Category Archives: Adolescents

Ho, Ho, Ho Holiday Conversations

Holiday time is an exciting time for everyone: celebrations, food, and time with loved ones. With many families and friends coming together and reuniting, often after long periods of time, come many loud group conversations. These conversations can feel quite overwhelming to some people, especially those with acquired brain injuries (ABI). Many clients with ABI find it difficult to attend to the conversations, keep up and/or add meaningful information to the conversation, or remember what has been discussed.

Some tips for keeping up in group conversation:

  • Prepare. If you anticipate that it will be a long night, take a proper rest and cognitively prepare yourself. This could include deep, relaxation breathing or going for a brisk walk.
  • If you are nervous that people are going to be asking you about your injury, plan a script ahead of time and try to re-direct the conversation back to the speaker. This will help you feel more comfortable and confident, knowing that you have anticipated this exchange in advance. E.g., “It’s been a long year but things are moving along, thank you. And how is Johnny enjoying college?”
  • Try and eliminate background noise– if you are hosting the party, keep the noise to a minimum e.g., turn music low, turn off the television. If you are attending a party, ask the hostess if they do not mind to turn down the volume.
  • Seating is important. Try and sit close to the person you feel comfortable conversing with. Try and seat yourself away from distractions e.g., away from the kitchen, or washroom.
  • If you are finding it difficult to carry on a large conversation, try and create a smaller sub-group conversation. Smaller conversations are much easier to maintain and require less brain energy, than those larger, louder ones.
  • If you are having trouble concentrating, ask 1-2 people if you can go in the other room to talk. It may be easier to have a productive conversation when you have decreased the amount of distractions.
  • Repeat the question back to the listener. This helps you remember the information shared and also shows the listener that you are following the conversation. E.g., Q-“What do you plan on doing during the holidays?” A-“What do I plan on doing during the holidays? Well this week….”
  • Summarize the information back to the listener to confirm your understanding. E.g., “So you are leaving to Mexico next week and going with the family for 7 days. What a nice time!”
  • If you are stuck and are having trouble keeping the conversation going, transition to another topic. You can use the surrounding context if you are having difficulty choosing a new topic, such as commenting on the food, decorations, host or hostess, holiday plans.
  • Don’t be afraid to ask for repetition! Everyone needs clarification sometimes, and your participation matters.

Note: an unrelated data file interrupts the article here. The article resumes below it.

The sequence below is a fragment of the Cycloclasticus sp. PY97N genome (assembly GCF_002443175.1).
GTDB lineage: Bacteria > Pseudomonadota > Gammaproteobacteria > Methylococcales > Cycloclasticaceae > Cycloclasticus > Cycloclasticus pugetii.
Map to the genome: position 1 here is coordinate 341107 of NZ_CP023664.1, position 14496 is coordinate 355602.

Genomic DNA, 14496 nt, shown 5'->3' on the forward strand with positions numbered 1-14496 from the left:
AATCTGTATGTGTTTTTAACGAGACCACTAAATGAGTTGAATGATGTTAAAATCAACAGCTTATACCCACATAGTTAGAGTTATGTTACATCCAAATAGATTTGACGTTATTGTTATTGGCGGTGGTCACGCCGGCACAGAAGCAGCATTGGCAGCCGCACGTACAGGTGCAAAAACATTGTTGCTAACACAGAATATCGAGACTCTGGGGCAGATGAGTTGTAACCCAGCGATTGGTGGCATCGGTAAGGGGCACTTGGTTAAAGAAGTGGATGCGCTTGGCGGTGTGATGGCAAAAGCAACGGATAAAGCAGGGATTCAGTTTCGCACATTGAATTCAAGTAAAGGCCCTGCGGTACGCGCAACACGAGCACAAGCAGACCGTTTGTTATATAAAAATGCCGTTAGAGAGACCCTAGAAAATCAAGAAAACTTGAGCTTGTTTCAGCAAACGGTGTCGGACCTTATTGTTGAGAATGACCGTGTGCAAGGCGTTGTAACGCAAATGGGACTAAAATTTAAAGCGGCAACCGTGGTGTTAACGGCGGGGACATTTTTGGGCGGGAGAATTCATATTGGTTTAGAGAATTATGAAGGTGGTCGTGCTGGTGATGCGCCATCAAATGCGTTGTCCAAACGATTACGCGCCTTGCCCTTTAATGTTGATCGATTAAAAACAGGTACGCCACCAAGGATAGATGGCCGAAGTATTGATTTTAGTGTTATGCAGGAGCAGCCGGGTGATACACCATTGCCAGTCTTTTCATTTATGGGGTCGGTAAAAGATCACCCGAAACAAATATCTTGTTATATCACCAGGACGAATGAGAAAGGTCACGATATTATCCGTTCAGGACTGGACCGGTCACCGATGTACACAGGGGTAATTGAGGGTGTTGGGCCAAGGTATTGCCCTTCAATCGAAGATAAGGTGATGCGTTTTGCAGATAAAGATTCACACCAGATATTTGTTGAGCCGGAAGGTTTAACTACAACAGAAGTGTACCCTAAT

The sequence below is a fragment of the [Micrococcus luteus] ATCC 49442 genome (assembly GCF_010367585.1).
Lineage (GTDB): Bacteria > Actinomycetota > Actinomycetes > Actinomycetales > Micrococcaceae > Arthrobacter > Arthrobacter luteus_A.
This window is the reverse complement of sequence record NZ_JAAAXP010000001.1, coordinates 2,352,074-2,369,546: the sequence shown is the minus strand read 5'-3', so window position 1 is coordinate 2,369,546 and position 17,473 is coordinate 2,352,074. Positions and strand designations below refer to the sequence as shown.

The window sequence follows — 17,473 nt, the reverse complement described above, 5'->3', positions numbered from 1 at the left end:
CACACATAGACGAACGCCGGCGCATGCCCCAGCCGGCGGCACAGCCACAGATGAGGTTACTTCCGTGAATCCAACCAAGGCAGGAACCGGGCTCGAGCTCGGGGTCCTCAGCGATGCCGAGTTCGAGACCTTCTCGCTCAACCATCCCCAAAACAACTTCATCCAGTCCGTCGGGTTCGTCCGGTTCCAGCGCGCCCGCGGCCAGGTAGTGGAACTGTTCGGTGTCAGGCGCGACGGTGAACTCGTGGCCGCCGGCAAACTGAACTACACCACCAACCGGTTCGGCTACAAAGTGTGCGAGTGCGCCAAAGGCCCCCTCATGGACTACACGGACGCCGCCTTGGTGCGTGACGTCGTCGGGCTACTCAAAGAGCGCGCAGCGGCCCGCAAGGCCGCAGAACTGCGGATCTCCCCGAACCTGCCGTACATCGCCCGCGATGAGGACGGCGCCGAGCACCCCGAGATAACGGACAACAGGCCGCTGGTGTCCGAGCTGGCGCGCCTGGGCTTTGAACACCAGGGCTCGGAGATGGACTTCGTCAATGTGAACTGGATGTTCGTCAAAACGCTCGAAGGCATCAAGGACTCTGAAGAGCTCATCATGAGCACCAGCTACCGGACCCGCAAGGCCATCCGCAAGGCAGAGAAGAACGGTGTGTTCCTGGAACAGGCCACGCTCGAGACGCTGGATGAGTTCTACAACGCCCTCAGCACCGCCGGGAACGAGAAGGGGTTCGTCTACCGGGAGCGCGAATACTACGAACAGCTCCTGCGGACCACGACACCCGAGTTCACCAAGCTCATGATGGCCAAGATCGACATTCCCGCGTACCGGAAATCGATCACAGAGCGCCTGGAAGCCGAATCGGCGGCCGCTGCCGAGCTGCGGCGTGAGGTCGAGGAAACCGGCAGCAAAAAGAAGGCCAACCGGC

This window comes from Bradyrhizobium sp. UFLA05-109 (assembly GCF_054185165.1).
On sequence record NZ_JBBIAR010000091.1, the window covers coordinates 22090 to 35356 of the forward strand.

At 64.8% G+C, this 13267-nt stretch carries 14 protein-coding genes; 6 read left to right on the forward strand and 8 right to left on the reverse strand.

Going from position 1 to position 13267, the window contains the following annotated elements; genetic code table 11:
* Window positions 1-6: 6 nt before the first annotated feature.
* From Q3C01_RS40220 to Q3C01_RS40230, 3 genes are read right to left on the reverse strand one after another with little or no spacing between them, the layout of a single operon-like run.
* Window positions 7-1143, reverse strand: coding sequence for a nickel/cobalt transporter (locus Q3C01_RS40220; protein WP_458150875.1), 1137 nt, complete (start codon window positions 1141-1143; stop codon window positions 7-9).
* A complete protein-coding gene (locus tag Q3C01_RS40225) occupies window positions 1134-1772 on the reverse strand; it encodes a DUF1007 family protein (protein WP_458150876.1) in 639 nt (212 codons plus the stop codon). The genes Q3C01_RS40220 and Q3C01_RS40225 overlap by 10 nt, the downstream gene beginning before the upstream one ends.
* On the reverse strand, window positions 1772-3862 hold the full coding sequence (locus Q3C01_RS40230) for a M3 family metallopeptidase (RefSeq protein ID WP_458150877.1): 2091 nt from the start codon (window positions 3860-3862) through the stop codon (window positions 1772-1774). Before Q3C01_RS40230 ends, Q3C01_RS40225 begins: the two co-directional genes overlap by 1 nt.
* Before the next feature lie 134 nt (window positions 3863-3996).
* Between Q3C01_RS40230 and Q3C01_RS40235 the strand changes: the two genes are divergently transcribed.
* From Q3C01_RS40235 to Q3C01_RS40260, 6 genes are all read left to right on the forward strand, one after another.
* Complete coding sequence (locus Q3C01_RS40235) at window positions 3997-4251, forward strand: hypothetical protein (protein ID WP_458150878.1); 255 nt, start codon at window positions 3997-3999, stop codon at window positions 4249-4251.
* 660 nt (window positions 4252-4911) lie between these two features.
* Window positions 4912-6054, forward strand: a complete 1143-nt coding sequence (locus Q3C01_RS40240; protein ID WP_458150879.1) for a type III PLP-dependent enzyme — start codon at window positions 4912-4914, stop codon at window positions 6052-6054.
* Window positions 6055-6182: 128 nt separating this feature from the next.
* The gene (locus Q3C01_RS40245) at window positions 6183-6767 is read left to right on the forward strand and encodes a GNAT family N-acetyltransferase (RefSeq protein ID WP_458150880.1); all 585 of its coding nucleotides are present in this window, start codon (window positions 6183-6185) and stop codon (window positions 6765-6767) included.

Use these strategies to help communication during the holiday season! The Speech Therapy Centres of Canada hopes to make your holiday conversations enjoyable and successful. Speak with your S-LP for more social communication strategies.

 Ashleigh Wishen, M.H.Sc. S-LP (C)
Speech-Language Pathologist, Reg. CASLPO
 
The Speech Therapy Centres of Canada Ltd.
www.speechtherapycentres.com
 
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Social Communication – What does it Really Mean?

Think back to a recent cocktail party you attended with distant relatives or unfamiliar co-workers in a new job setting…did you dread getting ready for the event? Did you feel awkward trying to start a conversation with your distant Aunt? Did you feel your heart pounding faster and harder as your new boss approached? Welcome to the world of many adolescents and adults, especially those on the Autism Spectrum or with an Acquired Brain Injury (ABI). Similar to those cocktail parties, social settings that require conversing, initiating  and keeping conversations going can lead to feelings of anxiety, anger, confusion and even depression.

At the center of all our interactions lies the foundation of communication: to flourish academically, to build successful friendships, to develop professional relationships, and to create intimate bonds with our partners. However, the fundamental requirements of successful social communication are far from basic.  One must have: the motivation to interact, be aware of their surroundings and how to modify them appropriately (eliminate distractions), recognize their own intentions, have the flexibility to shift perspectives, understand the “hidden”
social conventions appropriate to different contexts, and formulate their  response in an organized manner.

A Speech-Language Pathologist works with individuals who have difficulties with social communication using a one-on-one direct model, or through group programs. You start increasing your or your child’s communicative competence by:

  • Anticipating topics and/or vocabulary that will come up during the social interaction. Predicting conversational topics allows you to prepare ahead of time and thus increase your social confidence. E.g., if you or your child is going to a sports event;
    research about the teams, rules, scores, and players or if you will be attending a work conference; read about the lectures ahead of time and familiarize yourself with the content of the day.